She said, “Make something worth sharing with others.”
I walked through my aunt’s house peering at all the things she left behind; each organized and priced and ready for the estate sale. I slid my fingers down counter tops, dressers and lightly touched the layered paint textures of the art upon the walls. My aunt had ornate taste. Her home reminds me of World Market with deep reds and purples and splashes of orange. Lanterns hang from the mantle dangling above a large ceramic Buddha.
She may have been the artsy aunt or the drunk aunt or the whimsical aunt that would tell your fortune through tarot cards and zodiac signs. She prided herself on her business success. She enjoyed fostering creative talents and encouraging them in others.
One of my early memories includes her helping me to find the best hiding spot in a game of hide and seek. I’m pretty sure she locked me in a blanket trunk. But no one found me so I guess I won. I remember her water bed and her lovely obsession with monkeys. I remember coveting her drafting table because I understood that those are what real artists use. I remember talking her into letting me take pictures of her for a photography class. Somewhere inside I understood we had a connection, like oldest children do, like artists do, like those that feel they need to forge their own path but become their own obstacles do.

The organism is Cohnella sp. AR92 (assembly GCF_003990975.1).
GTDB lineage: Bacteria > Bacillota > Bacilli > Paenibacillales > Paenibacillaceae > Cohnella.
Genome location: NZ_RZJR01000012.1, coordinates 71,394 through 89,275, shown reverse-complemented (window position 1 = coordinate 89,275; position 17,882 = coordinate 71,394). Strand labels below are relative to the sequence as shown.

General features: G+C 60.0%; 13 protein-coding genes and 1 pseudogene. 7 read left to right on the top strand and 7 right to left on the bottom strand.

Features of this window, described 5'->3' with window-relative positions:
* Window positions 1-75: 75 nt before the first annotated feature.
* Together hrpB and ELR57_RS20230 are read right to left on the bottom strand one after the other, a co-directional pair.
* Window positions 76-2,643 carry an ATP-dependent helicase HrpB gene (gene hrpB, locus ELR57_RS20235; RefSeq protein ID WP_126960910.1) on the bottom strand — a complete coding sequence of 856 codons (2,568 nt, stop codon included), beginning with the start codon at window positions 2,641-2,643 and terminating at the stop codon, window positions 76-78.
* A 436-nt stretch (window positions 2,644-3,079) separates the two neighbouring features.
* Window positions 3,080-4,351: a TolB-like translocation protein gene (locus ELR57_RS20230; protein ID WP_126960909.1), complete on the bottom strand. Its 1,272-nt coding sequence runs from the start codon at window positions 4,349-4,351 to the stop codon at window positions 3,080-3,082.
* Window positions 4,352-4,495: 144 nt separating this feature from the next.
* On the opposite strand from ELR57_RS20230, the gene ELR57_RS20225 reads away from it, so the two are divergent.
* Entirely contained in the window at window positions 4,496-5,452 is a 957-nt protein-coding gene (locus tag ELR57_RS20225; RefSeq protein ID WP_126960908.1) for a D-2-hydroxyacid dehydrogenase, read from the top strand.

I can see my scribbles in her scribbles and her writing in mine. I’m honored she chose to use the hand bound journal I made for her to share all those thoughts and fears and dreams. Thirteen years ago I bound that journal and thought of her as each page came together. Now, I can’t remember how, but I see it is where she turned to write when her heart was broken and her vision dark. My own black books mirror hers to something eerie.
I must write all these ideas I have in my head without fear of perception. I must share the things closest to my heart.
On a whim she had purchased a fully stocked Wilton cake decorating set. She barely used it and gifted it to me. I can not ice a cake nor paint a canvas without thinking of her.
Art supplies are not something I would purchase for myself because I rate them as a selfish extravagance. Why buy paint when there are bills to pay and I’ll be working instead of painting anyway. My grandmother gifted me my aunt’s art supplies. Paints, colored pencils, canvases. I’ve painted more in the last month than I have in the past year. It is as if my aunt herself said, “Here, it is not an extravagance if your soul needs to paint.” So I paint.
As we enter a new year with new possibilities, I am going to make the same request to you as my aunt did to me. Make something worth sharing with others. Add your light, your spark, your positivity to the world this year. Bring your imagination and hold on for the ride this new journey is taking us on.
Many lost loved ones and favorite icons in 2016. I know my aunt was joined with David Bowie, one of her favorites, as well as so many others. So as we remember our loved ones, I hope we smile and remember to keep adding light to a dark world.